The Engineers' Wives Club was organized May 26, 1955 by wives of engineers working in beautiful Polk County, Florida. It was felt that wives who were often left alone while their engineer husbands worked long hours, sometimes in foreign lands, needed the support of friends who would understand their unique situation.
When the club was originally formed, some thought it should be an auxiliary of the local branch of the American Institute of Chemical Engineers but it was quickly decided to include wives of all kinds of engineers and scientists.
In 1955, Governor Adlai Stevenson told the Graduates of Smith College that in modern America the home is not the boundary of a woman’s life. There are “outside activities aplenty.” And that “it’s a woman’s job to keep her man straight on the differences between Botticelli and Chianti.” In 1955, the Dean of Penn State’s Engineering College said, “Women are NOT for engineering,” and that women lacked the basic capacities to become engineers. And, because engineers spent relatively little time with their wives, engineers working in the college should not be tempted with the idea of allowing women into the department. But women are more than wives and wine stewards (although knowing where to find a good Chianti isn’t a bad thing). In 1955, a few engineer wives organized a club with the intention of supporting one another as well as the community. And support our community we have. Since our inception, EWC has donated over $55,500 in scholarships to deserving local engineering students.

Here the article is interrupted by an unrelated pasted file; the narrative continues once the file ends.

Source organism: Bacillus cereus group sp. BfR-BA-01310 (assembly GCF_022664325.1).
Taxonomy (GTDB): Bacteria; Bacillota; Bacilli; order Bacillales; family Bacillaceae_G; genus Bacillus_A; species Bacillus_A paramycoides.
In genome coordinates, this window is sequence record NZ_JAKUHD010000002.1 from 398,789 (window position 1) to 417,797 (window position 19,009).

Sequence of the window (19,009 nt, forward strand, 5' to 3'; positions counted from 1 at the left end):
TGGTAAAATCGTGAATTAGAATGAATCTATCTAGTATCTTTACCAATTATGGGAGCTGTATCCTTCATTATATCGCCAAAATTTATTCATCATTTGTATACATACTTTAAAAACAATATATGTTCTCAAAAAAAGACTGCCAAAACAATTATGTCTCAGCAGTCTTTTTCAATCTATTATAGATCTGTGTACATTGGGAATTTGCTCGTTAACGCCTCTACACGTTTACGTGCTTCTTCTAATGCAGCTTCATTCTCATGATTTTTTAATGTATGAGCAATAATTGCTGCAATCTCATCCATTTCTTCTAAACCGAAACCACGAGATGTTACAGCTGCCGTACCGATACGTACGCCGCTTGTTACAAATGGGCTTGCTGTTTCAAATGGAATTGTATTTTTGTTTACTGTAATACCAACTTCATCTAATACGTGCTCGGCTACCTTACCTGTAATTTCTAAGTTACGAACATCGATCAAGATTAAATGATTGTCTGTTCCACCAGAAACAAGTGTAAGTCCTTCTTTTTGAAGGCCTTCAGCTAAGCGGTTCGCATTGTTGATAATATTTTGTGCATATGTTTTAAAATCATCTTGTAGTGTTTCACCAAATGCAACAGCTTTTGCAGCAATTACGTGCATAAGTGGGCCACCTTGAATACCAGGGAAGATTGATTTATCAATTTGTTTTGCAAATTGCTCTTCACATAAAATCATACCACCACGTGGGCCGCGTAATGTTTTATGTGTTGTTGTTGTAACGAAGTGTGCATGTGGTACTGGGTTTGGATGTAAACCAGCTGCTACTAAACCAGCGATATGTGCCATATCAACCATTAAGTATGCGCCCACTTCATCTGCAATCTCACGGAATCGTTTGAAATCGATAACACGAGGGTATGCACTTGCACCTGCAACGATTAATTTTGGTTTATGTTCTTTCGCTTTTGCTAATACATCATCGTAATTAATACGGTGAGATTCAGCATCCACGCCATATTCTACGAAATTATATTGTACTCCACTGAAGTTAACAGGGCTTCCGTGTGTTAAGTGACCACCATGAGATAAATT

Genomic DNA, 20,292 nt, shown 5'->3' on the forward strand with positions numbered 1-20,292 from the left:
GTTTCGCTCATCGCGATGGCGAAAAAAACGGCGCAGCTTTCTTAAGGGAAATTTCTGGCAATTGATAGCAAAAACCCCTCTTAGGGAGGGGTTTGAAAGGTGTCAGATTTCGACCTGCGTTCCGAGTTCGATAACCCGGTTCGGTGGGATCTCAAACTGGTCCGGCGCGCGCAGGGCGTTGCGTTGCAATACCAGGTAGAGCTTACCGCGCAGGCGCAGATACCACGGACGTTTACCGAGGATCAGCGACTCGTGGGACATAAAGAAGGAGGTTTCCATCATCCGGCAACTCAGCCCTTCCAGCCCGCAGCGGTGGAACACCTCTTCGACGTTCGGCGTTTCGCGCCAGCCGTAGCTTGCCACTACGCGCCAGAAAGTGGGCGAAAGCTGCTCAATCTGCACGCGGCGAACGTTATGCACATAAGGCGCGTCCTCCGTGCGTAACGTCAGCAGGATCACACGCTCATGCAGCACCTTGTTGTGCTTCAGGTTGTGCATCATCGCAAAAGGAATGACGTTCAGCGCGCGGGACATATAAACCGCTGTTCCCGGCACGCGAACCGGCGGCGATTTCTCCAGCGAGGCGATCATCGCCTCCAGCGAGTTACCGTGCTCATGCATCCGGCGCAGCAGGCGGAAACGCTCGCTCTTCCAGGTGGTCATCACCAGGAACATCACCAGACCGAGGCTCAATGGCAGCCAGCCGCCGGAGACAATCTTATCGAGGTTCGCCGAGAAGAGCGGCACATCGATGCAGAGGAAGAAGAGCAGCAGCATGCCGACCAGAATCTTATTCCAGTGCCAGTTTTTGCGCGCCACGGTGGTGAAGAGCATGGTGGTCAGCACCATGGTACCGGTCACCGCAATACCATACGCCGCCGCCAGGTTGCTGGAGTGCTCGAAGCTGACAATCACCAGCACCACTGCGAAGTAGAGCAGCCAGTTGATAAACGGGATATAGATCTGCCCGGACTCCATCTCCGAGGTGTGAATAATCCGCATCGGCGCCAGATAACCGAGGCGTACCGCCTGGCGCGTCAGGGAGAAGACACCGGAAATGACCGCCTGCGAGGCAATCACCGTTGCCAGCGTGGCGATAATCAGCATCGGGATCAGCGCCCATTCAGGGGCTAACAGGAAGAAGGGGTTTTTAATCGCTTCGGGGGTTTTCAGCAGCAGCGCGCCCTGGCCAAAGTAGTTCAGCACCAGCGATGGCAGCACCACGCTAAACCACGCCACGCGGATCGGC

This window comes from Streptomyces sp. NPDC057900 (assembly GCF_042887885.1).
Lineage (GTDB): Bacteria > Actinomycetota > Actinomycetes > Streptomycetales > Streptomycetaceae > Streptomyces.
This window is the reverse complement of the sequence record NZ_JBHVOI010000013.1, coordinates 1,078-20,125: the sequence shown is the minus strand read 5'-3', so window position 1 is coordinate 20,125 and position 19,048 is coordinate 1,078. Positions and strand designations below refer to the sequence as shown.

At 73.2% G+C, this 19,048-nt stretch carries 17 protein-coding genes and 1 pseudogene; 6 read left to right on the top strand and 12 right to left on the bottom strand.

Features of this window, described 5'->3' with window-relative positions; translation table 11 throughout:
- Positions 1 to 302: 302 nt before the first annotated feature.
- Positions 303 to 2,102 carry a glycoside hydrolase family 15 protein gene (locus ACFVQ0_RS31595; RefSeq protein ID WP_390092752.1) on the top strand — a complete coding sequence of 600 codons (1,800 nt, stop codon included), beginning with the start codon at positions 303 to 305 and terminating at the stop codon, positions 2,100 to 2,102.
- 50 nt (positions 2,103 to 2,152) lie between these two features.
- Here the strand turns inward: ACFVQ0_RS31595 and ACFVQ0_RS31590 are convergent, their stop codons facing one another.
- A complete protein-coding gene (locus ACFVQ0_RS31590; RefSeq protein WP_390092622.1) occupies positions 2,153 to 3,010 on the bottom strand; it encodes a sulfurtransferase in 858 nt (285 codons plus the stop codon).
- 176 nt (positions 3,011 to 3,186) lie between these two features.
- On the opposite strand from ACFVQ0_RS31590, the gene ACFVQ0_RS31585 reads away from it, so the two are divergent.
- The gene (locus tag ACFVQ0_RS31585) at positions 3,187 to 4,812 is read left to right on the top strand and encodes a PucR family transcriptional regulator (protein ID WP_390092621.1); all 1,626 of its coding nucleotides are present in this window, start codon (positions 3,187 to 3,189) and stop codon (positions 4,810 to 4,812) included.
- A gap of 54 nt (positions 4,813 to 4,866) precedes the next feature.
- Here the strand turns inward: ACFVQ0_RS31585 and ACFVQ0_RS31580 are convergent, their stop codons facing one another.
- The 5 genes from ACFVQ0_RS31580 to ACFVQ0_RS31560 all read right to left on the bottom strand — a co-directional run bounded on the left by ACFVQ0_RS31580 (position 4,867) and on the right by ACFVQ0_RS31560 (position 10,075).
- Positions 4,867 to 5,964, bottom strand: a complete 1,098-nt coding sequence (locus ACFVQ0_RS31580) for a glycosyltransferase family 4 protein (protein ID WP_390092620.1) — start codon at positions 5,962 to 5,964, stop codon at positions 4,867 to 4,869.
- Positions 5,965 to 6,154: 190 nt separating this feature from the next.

Now, sixty years later, we have broadened our organization by including women engineers - a career path that was unheard of in 1955. And with our new inclusive name, we will continue our journey growing relationships between ourselves and our community as a group of even more vibrant and diverse women. These are the exact same goals that the ladies envisioned on May 26, 1955.